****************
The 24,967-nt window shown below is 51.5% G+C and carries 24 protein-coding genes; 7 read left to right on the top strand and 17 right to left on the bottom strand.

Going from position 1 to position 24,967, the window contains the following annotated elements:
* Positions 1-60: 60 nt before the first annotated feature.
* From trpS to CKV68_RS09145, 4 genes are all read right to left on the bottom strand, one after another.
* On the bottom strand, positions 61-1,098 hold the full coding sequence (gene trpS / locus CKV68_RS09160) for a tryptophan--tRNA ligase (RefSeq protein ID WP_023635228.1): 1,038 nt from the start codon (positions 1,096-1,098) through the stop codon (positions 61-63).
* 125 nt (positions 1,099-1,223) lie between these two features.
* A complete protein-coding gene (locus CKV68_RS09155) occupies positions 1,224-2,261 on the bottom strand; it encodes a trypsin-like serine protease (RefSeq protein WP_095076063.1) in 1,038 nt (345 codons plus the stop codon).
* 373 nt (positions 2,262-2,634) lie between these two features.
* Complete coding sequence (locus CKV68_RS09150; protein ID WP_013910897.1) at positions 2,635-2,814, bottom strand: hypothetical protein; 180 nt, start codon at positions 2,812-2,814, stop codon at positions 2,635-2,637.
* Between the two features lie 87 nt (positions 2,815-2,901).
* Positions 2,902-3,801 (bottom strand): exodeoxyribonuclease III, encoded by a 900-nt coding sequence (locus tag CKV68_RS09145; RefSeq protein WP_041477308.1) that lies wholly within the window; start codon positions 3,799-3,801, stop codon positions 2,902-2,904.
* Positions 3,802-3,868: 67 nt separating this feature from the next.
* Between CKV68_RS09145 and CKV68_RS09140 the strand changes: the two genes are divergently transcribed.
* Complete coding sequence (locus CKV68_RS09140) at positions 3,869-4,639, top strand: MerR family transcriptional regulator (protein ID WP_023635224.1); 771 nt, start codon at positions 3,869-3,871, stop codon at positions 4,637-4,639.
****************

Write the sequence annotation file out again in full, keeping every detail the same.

The 24,967-nt window shown below is 51.5% G+C and carries 24 protein-coding genes; 7 read left to right on the top strand and 17 right to left on the bottom strand.

Going from position 1 to position 24,967, the window contains the following annotated elements:
* Positions 1-60: 60 nt before the first annotated feature.
* From trpS to CKV68_RS09145, 4 genes are all read right to left on the bottom strand, one after another.
* On the bottom strand, positions 61-1,098 hold the full coding sequence (gene trpS / locus CKV68_RS09160) for a tryptophan--tRNA ligase (RefSeq protein ID WP_023635228.1): 1,038 nt from the start codon (positions 1,096-1,098) through the stop codon (positions 61-63).
* 125 nt (positions 1,099-1,223) lie between these two features.
* A complete protein-coding gene (locus CKV68_RS09155) occupies positions 1,224-2,261 on the bottom strand; it encodes a trypsin-like serine protease (RefSeq protein WP_095076063.1) in 1,038 nt (345 codons plus the stop codon).
* 373 nt (positions 2,262-2,634) lie between these two features.
* Complete coding sequence (locus CKV68_RS09150; protein ID WP_013910897.1) at positions 2,635-2,814, bottom strand: hypothetical protein; 180 nt, start codon at positions 2,812-2,814, stop codon at positions 2,635-2,637.
* Between the two features lie 87 nt (positions 2,815-2,901).
* Positions 2,902-3,801 (bottom strand): exodeoxyribonuclease III, encoded by a 900-nt coding sequence (locus tag CKV68_RS09145; RefSeq protein WP_041477308.1) that lies wholly within the window; start codon positions 3,799-3,801, stop codon positions 2,902-2,904.
* Positions 3,802-3,868: 67 nt separating this feature from the next.
* Between CKV68_RS09145 and CKV68_RS09140 the strand changes: the two genes are divergently transcribed.
* Complete coding sequence (locus CKV68_RS09140) at positions 3,869-4,639, top strand: MerR family transcriptional regulator (protein ID WP_023635224.1); 771 nt, start codon at positions 3,869-3,871, stop codon at positions 4,637-4,639.